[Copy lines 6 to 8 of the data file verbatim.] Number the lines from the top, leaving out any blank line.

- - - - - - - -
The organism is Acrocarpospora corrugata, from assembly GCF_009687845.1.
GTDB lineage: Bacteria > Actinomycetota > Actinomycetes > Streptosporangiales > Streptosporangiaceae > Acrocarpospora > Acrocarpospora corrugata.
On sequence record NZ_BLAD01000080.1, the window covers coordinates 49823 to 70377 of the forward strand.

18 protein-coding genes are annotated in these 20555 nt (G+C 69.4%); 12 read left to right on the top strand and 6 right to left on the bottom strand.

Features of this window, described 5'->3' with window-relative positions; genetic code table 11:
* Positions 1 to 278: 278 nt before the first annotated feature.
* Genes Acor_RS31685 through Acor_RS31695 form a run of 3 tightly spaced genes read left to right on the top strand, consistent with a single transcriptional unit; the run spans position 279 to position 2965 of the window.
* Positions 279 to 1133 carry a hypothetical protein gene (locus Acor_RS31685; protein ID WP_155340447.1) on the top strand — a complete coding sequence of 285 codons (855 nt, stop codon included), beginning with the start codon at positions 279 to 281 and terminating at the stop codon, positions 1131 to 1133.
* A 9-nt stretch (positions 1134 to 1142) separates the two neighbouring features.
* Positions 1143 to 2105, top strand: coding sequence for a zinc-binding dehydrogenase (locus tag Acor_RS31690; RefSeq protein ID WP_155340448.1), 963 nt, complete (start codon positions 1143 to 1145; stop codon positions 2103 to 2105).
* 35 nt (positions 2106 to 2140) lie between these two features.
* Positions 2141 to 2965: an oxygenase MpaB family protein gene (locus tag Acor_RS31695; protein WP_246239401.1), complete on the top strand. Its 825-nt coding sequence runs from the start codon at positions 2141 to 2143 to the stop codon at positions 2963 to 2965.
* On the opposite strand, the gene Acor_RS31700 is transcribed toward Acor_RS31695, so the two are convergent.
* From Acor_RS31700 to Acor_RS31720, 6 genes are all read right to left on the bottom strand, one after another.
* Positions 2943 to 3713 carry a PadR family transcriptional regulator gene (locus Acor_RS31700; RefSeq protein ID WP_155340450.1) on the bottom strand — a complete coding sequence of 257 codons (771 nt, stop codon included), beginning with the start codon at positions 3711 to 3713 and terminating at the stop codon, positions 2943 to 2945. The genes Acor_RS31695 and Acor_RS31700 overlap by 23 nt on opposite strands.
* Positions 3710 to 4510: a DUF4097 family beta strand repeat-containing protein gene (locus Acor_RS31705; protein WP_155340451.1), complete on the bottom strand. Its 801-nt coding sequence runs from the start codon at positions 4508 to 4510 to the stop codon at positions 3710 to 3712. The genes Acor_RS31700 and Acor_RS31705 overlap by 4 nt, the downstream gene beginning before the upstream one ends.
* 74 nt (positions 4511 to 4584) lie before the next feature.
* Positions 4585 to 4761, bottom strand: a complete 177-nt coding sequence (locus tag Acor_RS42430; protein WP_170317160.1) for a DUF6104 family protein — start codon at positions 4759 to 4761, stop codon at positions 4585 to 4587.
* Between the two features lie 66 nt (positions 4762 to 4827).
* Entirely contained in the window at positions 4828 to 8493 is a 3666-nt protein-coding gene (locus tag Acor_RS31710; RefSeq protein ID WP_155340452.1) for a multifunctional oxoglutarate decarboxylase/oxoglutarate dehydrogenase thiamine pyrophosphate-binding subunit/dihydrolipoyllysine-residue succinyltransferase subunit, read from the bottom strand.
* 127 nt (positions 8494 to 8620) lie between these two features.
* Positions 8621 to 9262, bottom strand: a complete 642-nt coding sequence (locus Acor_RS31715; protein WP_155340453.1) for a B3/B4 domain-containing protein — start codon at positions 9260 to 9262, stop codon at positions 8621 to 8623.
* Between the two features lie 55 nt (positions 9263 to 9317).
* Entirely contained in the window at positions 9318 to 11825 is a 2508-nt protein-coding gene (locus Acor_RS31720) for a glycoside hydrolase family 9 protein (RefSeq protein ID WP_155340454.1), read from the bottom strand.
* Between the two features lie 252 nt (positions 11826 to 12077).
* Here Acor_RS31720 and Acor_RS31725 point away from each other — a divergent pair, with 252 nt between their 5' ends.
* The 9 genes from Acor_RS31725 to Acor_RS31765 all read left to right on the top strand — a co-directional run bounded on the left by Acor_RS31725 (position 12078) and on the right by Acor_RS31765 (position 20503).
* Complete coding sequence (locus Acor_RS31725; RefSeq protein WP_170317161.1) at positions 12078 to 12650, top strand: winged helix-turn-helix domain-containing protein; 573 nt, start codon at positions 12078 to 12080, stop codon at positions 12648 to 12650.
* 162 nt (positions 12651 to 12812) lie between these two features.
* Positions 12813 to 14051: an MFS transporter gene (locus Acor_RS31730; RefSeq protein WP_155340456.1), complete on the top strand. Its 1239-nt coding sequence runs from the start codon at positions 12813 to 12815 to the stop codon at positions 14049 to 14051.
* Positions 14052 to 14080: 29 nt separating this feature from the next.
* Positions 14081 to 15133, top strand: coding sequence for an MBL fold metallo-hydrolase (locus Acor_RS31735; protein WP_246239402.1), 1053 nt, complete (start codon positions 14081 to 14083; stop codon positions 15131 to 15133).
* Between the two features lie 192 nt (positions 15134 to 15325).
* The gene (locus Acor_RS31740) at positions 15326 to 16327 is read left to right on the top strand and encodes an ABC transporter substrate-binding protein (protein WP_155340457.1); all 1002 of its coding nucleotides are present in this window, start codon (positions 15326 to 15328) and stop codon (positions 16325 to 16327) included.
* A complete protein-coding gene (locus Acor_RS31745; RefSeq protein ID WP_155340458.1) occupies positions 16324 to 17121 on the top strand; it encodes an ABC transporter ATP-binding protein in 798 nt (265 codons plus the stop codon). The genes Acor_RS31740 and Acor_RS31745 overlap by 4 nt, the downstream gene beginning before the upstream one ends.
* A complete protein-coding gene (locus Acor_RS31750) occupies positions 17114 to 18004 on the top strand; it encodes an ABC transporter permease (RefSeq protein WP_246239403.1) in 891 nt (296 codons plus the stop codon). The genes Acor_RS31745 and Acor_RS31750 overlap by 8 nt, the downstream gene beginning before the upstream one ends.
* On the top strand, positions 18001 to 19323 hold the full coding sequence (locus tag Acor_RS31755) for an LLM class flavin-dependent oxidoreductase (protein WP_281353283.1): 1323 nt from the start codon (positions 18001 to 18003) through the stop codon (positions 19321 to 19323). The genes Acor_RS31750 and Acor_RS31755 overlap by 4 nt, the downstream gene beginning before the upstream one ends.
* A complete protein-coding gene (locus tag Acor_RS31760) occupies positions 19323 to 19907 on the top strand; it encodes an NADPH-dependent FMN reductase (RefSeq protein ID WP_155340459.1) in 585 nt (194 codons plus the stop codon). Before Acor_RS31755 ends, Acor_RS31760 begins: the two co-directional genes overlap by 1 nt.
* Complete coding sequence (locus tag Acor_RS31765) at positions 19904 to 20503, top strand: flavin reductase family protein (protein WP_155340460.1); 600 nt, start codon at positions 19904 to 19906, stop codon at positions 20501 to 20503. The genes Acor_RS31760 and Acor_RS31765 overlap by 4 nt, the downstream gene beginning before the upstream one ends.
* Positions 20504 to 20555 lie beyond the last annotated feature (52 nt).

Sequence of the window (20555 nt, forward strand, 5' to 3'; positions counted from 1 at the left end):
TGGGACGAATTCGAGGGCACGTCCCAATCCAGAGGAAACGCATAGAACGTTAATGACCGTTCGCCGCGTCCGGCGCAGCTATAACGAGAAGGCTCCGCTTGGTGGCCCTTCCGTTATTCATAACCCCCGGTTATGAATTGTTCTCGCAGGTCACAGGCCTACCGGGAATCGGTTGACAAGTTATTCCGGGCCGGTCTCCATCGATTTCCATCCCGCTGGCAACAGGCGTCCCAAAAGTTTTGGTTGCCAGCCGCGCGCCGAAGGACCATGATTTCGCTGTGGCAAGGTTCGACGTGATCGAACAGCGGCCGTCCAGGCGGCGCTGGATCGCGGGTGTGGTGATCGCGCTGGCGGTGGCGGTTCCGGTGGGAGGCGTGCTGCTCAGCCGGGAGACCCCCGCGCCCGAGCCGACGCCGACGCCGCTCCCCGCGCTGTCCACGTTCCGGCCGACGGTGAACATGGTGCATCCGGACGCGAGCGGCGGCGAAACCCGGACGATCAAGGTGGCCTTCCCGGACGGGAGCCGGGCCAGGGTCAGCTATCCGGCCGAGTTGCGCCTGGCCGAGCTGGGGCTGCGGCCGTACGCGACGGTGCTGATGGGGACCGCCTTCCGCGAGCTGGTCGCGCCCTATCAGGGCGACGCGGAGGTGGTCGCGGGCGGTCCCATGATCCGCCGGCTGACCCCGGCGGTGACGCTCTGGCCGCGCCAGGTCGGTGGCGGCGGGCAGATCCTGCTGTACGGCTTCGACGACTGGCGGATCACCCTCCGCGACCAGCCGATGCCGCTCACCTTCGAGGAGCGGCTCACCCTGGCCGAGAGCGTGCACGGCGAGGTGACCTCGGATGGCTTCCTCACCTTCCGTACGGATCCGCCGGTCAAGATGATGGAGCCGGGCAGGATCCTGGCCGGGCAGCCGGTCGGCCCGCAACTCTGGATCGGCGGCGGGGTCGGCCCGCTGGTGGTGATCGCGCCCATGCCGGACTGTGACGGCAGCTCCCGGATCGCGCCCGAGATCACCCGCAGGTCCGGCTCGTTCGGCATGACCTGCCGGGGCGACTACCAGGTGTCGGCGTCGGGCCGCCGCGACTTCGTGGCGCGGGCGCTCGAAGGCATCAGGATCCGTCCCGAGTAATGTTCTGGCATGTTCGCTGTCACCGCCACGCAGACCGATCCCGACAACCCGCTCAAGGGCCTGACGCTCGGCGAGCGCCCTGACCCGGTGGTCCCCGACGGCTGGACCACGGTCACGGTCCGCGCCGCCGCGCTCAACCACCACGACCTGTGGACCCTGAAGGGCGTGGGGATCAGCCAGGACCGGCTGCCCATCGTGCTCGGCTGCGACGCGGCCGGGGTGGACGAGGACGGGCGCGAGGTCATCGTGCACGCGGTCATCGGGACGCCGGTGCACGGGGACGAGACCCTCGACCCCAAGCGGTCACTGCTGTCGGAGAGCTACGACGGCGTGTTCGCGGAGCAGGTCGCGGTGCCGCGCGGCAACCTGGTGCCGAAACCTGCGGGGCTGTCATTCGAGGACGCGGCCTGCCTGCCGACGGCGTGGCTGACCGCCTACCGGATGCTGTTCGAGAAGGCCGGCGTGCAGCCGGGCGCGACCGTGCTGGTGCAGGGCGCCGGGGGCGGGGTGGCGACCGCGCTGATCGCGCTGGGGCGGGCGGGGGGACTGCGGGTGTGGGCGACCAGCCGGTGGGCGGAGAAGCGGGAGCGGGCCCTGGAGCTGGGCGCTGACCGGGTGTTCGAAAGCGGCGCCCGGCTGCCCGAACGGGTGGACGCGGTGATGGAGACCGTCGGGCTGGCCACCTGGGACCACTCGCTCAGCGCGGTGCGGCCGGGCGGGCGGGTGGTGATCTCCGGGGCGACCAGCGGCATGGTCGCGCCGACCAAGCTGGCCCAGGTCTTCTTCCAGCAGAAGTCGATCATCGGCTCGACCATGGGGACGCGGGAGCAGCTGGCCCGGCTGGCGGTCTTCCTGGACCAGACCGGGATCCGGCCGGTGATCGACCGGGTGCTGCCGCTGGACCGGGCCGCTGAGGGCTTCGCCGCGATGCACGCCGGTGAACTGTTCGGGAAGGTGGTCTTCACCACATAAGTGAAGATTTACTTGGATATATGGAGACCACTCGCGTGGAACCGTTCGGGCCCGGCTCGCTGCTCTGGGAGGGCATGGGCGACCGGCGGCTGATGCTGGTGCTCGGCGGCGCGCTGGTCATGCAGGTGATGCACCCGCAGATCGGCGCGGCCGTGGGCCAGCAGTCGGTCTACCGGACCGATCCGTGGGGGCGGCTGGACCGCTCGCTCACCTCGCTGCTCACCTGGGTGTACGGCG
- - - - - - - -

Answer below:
* Positions 1 to 278: 278 nt before the first annotated feature.
* Genes Acor_RS31685 through Acor_RS31695 form a run of 3 tightly spaced genes read left to right on the top strand, consistent with a single transcriptional unit; the run spans position 279 to position 2965 of the window.
* Positions 279 to 1133 carry a hypothetical protein gene (locus Acor_RS31685; protein ID WP_155340447.1) on the top strand — a complete coding sequence of 285 codons (855 nt, stop codon included), beginning with the start codon at positions 279 to 281 and terminating at the stop codon, positions 1131 to 1133.